They may only be teenagers, but together, with the help of the Utah School for the Deaf outreach teacher Nancy Haga, they spearheaded a campaign to bring back an American Sign Language class at the high school.
"I see a lot of people use sign language in special education, and I think it's a good idea to bring the class back to make it easier to communicate with people with disabilities or who are deaf or hard of hearing," Borders said. "Also, the people that register for [the class] can take it as a language credit."
Haga said the students researched the benefits of learning American Sign Language and found that it is easier for people with disabilities to learn than French, Spanish or Chinese. Also, teaching young children to sign before they learn how to speak English makes it easier for them to learn, and knowing sign language can benefit greatly when applying for jobs.
Haga received a master's degree in deaf education from the University of Virginia and accepted the position at the Utah School for the Deaf four years ago. That is when she first began working with Borders, Enyart and Reinecke.
"The kids are my pride and joy," she said. "I am so proud of them that they were able to do spearhead something like this, which I think has empowered them as leaders."
PCHS assistant principal Lyndsay Anderson said Haga and the students approached her last year with the idea to bring the class back. The school offered the class several years ago but had to cancel it when the teacher decided not to pursue the endorsement needed to keep teaching the class. She told the group they needed at least 60 people to register in order to have two sections.
The students created a petition for their peers to sign if they would take a sign language class instead of other foreign languages, if the class was available. They received many signatures, and 61 of those students followed through and registered to take the class at the high school next year.
"These kids did it all themselves; they created the petitions, they did the research to present to administration and they got this all done," Anderson said. "Most of these kids are sophomores, so they came into their high school careers ready to make a difference. That's a wonderful thing."
Borders, Enyart and Reinecke want to continue making a difference in the deaf community when they graduate. Borders wants to go to the police academy to "express to people who are hard of hearing that they can do anything they dream of," while Reinecke and Enyart are interested in becoming teachers for the deaf and hard of hearing.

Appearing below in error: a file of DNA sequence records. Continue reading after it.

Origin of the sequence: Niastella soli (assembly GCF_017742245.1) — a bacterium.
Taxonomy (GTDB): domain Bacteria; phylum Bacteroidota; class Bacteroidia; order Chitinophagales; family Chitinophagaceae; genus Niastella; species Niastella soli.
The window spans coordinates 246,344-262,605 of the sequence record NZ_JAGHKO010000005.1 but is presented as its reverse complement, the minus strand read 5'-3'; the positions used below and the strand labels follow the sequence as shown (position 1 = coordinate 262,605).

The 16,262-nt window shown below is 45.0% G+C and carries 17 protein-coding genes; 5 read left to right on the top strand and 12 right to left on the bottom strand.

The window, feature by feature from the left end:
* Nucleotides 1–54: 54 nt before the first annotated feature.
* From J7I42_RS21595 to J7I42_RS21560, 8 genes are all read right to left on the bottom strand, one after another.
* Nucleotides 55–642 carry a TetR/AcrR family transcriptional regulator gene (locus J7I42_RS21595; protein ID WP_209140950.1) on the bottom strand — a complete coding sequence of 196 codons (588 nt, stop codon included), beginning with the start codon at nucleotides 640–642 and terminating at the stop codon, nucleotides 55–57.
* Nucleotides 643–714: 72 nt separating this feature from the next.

"People think only 'normal' people without disabilities can succeed in life," Reinecke said. "That's not true, and I want to help students like me realize that."
PCHS is still looking for someone to teach the class, which Anderson said has been difficult. It is a part-time job, two classes a day every other day, and there are not a lot of people who have the skill to teach the classes.
However, she said they are working with Haga as well as local universities to see if there are any students going through teacher education programs who are willing to teach the class. Anyone who thinks they might be qualified to teach the class can contact Anderson at the high school.
If they are able to find a teacher and the class is successful next school year, she said they will add on an American Sign Language II class the following school year.
"I feel great that we were able to do something for the school and for the people needed the class and want to learn more about deaf culture," Borders said. "Not a lot of people understand what the deaf culture really is, so with this class, they can learn about the one percent of the population who are deaf or hard of hearing."
For more information about the American Sign Language teaching position, contact Park City High School assistant principal Lyndsay Anderson at 435-645-5650 or email@example.com.